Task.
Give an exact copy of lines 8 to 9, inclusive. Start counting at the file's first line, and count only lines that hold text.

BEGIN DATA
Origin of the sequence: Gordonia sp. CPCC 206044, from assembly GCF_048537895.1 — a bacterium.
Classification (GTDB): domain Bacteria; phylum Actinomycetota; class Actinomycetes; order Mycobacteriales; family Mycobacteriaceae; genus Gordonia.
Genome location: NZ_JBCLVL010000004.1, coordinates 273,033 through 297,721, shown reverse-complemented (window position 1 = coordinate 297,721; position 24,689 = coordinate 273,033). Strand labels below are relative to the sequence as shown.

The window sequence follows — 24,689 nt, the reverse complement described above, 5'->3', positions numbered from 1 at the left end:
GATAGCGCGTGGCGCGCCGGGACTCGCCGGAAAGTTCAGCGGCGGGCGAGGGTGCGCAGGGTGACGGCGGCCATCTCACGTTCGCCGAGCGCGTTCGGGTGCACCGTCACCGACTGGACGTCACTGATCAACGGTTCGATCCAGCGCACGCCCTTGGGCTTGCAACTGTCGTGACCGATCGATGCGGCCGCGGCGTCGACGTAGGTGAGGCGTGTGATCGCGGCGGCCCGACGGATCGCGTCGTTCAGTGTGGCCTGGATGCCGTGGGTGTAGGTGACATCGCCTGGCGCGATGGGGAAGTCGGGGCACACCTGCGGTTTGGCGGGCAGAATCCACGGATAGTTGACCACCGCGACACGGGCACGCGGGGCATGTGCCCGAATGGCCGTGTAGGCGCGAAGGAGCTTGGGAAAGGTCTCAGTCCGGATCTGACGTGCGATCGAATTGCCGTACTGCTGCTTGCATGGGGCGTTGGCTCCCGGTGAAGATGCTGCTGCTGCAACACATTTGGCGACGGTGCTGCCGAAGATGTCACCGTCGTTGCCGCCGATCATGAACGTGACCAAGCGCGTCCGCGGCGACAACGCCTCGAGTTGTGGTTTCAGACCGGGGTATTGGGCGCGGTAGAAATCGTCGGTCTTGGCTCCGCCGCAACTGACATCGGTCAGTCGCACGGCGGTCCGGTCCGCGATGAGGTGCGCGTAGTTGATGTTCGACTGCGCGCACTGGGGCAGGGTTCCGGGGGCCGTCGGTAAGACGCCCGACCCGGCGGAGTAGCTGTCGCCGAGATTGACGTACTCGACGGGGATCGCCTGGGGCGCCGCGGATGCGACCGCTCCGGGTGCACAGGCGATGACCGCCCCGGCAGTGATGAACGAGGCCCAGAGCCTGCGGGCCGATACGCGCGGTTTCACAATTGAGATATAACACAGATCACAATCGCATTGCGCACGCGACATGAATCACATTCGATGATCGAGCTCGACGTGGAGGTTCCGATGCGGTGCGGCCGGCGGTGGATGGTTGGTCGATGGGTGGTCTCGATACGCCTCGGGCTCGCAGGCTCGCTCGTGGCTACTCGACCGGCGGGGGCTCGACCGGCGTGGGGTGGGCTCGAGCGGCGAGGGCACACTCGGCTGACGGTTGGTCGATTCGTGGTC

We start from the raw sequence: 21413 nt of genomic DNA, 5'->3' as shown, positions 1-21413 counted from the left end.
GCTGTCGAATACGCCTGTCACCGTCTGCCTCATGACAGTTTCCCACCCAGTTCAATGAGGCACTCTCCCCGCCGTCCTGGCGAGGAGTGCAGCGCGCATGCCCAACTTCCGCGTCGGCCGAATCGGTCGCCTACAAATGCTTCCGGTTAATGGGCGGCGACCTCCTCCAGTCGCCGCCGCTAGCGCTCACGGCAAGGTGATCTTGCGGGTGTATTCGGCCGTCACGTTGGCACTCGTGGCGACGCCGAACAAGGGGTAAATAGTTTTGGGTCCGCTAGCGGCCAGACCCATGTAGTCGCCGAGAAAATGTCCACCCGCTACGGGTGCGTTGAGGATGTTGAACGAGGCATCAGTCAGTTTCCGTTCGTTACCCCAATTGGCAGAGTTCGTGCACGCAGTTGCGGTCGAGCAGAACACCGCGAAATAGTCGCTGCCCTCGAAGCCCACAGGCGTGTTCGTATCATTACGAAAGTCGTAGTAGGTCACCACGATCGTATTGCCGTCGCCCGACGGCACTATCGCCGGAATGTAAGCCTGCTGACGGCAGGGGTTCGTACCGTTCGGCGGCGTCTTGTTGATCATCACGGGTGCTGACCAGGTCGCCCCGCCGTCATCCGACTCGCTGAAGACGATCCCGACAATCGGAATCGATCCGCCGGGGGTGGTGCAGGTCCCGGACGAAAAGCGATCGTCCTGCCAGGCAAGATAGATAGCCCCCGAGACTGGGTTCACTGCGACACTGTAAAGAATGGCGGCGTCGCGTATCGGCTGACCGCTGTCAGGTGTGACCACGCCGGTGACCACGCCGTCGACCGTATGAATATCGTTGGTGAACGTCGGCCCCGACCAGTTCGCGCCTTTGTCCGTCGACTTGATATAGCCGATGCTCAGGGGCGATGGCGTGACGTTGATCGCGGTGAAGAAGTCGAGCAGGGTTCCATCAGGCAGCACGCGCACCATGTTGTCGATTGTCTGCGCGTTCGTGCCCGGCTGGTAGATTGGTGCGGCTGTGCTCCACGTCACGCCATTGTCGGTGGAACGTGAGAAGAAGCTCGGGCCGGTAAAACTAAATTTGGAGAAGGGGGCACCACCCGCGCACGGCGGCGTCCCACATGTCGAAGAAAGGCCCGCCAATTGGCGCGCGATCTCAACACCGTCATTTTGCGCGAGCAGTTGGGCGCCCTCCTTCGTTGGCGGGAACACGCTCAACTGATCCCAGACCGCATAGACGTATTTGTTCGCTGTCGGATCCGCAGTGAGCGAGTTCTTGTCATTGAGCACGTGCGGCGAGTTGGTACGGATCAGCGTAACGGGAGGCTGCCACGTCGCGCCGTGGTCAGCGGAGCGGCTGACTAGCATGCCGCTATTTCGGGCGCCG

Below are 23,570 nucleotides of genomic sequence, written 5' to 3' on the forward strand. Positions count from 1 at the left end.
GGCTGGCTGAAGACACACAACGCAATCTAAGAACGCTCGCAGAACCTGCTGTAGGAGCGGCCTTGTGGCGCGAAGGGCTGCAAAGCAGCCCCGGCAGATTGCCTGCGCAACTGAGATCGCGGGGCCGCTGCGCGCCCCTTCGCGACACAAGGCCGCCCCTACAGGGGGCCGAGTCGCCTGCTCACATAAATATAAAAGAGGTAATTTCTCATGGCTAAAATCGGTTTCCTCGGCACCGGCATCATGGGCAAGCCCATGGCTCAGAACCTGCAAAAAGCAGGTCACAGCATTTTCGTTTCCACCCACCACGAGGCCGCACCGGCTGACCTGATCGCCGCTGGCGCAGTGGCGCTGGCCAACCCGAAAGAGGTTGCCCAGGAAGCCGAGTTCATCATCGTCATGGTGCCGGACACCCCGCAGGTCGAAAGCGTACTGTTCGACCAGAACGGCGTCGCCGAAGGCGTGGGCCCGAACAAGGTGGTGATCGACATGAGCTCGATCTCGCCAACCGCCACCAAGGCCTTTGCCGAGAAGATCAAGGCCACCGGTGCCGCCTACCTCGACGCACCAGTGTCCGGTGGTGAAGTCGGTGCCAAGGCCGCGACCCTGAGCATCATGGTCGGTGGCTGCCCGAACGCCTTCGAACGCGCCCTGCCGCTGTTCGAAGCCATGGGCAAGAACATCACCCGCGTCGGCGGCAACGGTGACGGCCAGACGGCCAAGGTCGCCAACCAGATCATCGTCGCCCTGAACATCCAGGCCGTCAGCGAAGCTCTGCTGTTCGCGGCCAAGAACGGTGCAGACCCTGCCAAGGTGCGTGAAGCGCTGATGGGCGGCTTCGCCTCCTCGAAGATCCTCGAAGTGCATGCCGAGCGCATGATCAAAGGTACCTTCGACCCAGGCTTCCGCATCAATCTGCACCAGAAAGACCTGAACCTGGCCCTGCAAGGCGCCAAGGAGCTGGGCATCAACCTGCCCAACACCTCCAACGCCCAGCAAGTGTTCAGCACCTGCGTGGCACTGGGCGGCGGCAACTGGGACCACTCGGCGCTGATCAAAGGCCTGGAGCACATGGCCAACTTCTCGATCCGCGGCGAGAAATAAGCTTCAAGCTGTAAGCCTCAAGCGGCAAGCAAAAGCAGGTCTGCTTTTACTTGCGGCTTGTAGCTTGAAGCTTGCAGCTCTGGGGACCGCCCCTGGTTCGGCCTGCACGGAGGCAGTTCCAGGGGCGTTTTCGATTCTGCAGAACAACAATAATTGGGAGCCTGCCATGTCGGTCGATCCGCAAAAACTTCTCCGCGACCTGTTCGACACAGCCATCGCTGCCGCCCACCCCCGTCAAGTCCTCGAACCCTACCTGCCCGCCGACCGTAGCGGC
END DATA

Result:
Below are 23,570 nucleotides of genomic sequence, written 5' to 3' on the forward strand. Positions count from 1 at the left end.
GGCTGGCTGAAGACACACAACGCAATCTAAGAACGCTCGCAGAACCTGCTGTAGGAGCGGCCTTGTGGCGCGAAGGGCTGCAAAGCAGCCCCGGCAGATTGCCTGCGCAACTGAGATCGCGGGGCCGCTGCGCGCCCCTTCGCGACACAAGGCCGCCCCTACAGGGGGCCGAGTCGCCTGCTCACATAAATATAAAAGAGGTAATTTCTCATGGCTAAAATCGGTTTCCTCGGCACCGGCATCATGGGCAAGCCCATGGCTCAGAACCTGCAAAAAGCAGGTCACAGCATTTTCGTTTCCACCCACCACGAGGCCGCACCGGCTGACCTGATCGCCGCTGGCGCAGTGGCGCTGGCCAACCCGAAAGAGGTTGCCCAGGAAGCCGAGTTCATCATCGTCATGGTGCCGGACACCCCGCAGGTCGAAAGCGTACTGTTCGACCAGAACGGCGTCGCCGAAGGCGTGGGCCCGAACAAGGTGGTGATCGACATGAGCTCGATCTCGCCAACCGCCACCAAGGCCTTTGCCGAGAAGATCAAGGCCACCGGTGCCGCCTACCTCGACGCACCAGTGTCCGGTGGTGAAGTCGGTGCCAAGGCCGCGACCCTGAGCATCATGGTCGGTGGCTGCCCGAACGCCTTCGAACGCGCCCTGCCGCTGTTCGAAGCCATGGGCAAGAACATCACCCGCGTCGGCGGCAACGGTGACGGCCAGACGGCCAAGGTCGCCAACCAGATCATCGTCGCCCTGAACATCCAGGCCGTCAGCGAAGCTCTGCTGTTCGCGGCCAAGAACGGTGCAGACCCTGCCAAGGTGCGTGAAGCGCTGATGGGCGGCTTCGCCTCCTCGAAGATCCTCGAAGTGCATGCCGAGCGCATGATCAAAGGTACCTTCGACCCAGGCTTCCGCATCAATCTGCACCAGAAAGACCTGAACCTGGCCCTGCAAGGCGCCAAGGAGCTGGGCATCAACCTGCCCAACACCTCCAACGCCCAGCAAGTGTTCAGCACCTGCGTGGCACTGGGCGGCGGCAACTGGGACCACTCGGCGCTGATCAAAGGCCTGGAGCACATGGCCAACTTCTCGATCCGCGGCGAGAAATAAGCTTCAAGCTGTAAGCCTCAAGCGGCAAGCAAAAGCAGGTCTGCTTTTACTTGCGGCTTGTAGCTTGAAGCTTGCAGCTCTGGGGACCGCCCCTGGTTCGGCCTGCACGGAGGCAGTTCCAGGGGCGTTTTCGATTCTGCAGAACAACAATAATTGGGAGCCTGCCATGTCGGTCGATCCGCAAAAACTTCTCCGCGACCTGTTCGACACAGCCATCGCTGCCGCCCACCCCCGTCAAGTCCTCGAACCCTACCTGCCCGCCGACCGTAGCGGC